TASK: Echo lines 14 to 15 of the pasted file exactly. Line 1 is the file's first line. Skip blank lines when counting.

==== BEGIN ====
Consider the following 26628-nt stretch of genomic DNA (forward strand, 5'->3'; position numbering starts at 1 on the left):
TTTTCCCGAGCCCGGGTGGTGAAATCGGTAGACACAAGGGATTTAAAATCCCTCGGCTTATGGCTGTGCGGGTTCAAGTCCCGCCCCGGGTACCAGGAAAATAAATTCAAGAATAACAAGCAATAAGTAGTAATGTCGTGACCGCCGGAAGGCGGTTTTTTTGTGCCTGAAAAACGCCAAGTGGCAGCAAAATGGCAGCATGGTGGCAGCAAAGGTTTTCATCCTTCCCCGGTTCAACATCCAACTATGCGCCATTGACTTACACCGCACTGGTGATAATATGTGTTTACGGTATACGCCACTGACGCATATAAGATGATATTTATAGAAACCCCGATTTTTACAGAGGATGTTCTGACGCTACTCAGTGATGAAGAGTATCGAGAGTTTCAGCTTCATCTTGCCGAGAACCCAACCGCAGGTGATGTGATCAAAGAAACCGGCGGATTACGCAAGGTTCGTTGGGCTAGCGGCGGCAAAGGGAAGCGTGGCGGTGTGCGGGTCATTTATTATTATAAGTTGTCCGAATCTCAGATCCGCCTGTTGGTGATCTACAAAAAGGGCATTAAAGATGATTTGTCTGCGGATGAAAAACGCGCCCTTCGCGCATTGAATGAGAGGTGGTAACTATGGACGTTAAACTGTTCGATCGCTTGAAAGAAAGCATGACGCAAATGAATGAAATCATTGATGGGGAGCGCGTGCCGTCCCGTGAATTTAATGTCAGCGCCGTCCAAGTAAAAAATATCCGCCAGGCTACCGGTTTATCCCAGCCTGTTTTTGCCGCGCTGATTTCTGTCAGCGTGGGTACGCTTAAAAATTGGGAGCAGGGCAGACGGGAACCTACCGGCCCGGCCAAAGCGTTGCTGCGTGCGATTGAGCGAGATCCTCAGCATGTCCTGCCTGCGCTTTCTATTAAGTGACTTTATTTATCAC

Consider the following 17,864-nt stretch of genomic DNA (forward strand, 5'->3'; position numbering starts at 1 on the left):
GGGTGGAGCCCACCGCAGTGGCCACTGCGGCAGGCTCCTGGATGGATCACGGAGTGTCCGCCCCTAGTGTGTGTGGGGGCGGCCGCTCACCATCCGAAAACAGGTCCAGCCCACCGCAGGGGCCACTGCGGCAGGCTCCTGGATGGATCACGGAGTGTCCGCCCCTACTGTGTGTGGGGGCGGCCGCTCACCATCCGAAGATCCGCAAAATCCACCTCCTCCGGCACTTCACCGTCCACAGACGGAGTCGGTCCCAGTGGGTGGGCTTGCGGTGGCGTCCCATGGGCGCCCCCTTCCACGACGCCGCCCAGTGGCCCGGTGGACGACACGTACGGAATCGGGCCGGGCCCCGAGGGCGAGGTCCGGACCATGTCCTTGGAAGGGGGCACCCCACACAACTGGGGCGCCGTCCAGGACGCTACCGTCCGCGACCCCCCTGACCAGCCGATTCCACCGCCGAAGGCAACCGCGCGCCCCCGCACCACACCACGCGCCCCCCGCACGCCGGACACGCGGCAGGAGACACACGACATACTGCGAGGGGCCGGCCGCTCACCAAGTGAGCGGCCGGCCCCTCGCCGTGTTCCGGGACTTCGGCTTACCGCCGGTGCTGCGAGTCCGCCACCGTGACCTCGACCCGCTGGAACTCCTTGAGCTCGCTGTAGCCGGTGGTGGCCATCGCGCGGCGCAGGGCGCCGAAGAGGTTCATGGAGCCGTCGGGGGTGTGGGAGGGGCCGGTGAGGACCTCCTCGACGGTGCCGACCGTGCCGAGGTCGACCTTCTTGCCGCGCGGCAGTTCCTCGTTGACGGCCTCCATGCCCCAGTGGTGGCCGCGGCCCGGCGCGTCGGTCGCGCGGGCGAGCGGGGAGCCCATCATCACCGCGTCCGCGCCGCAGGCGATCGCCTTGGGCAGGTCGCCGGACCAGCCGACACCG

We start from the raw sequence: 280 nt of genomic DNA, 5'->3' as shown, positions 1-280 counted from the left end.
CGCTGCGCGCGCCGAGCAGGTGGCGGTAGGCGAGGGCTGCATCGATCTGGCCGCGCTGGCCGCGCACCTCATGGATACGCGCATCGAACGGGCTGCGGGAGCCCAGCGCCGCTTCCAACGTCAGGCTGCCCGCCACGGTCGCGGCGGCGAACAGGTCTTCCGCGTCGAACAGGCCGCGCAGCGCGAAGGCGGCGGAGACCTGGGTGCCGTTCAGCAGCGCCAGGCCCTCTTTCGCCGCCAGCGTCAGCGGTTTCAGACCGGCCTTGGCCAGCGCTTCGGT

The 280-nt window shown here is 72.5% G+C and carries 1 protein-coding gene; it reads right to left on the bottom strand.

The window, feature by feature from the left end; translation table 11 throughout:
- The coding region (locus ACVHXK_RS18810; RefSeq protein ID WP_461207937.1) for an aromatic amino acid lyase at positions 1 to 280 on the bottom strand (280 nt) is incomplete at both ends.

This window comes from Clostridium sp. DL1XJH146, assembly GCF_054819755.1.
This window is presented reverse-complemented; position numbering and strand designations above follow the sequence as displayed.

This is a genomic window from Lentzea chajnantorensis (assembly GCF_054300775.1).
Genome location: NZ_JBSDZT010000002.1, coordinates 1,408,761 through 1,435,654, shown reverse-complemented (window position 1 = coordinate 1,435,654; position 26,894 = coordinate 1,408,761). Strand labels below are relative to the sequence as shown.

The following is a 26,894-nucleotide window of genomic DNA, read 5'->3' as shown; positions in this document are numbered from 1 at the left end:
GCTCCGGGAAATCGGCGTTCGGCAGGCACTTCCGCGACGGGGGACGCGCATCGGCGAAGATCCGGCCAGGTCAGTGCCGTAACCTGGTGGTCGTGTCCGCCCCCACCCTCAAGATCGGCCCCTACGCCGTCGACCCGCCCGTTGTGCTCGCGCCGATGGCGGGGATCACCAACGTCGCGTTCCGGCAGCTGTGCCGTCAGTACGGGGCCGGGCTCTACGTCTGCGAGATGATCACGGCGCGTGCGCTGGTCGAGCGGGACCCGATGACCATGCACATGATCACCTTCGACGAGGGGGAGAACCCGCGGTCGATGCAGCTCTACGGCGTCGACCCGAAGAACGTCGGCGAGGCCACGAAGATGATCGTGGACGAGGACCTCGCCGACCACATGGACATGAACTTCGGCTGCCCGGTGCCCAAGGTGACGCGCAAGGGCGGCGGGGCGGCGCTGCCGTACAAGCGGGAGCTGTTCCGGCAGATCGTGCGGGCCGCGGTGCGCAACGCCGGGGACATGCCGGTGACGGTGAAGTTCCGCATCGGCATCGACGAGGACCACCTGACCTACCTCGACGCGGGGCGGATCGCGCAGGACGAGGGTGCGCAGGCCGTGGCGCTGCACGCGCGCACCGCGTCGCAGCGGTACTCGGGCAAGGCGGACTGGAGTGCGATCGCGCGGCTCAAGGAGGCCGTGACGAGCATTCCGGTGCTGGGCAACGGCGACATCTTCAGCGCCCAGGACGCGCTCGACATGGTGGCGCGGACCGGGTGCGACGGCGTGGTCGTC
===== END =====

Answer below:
The following is a 26,894-nucleotide window of genomic DNA, read 5'->3' as shown; positions in this document are numbered from 1 at the left end:
GCTCCGGGAAATCGGCGTTCGGCAGGCACTTCCGCGACGGGGGACGCGCATCGGCGAAGATCCGGCCAGGTCAGTGCCGTAACCTGGTGGTCGTGTCCGCCCCCACCCTCAAGATCGGCCCCTACGCCGTCGACCCGCCCGTTGTGCTCGCGCCGATGGCGGGGATCACCAACGTCGCGTTCCGGCAGCTGTGCCGTCAGTACGGGGCCGGGCTCTACGTCTGCGAGATGATCACGGCGCGTGCGCTGGTCGAGCGGGACCCGATGACCATGCACATGATCACCTTCGACGAGGGGGAGAACCCGCGGTCGATGCAGCTCTACGGCGTCGACCCGAAGAACGTCGGCGAGGCCACGAAGATGATCGTGGACGAGGACCTCGCCGACCACATGGACATGAACTTCGGCTGCCCGGTGCCCAAGGTGACGCGCAAGGGCGGCGGGGCGGCGCTGCCGTACAAGCGGGAGCTGTTCCGGCAGATCGTGCGGGCCGCGGTGCGCAACGCCGGGGACATGCCGGTGACGGTGAAGTTCCGCATCGGCATCGACGAGGACCACCTGACCTACCTCGACGCGGGGCGGATCGCGCAGGACGAGGGTGCGCAGGCCGTGGCGCTGCACGCGCGCACCGCGTCGCAGCGGTACTCGGGCAAGGCGGACTGGAGTGCGATCGCGCGGCTCAAGGAGGCCGTGACGAGCATTCCGGTGCTGGGCAACGGCGACATCTTCAGCGCCCAGGACGCGCTCGACATGGTGGCGCGGACCGGGTGCGACGGCGTGGTCGTC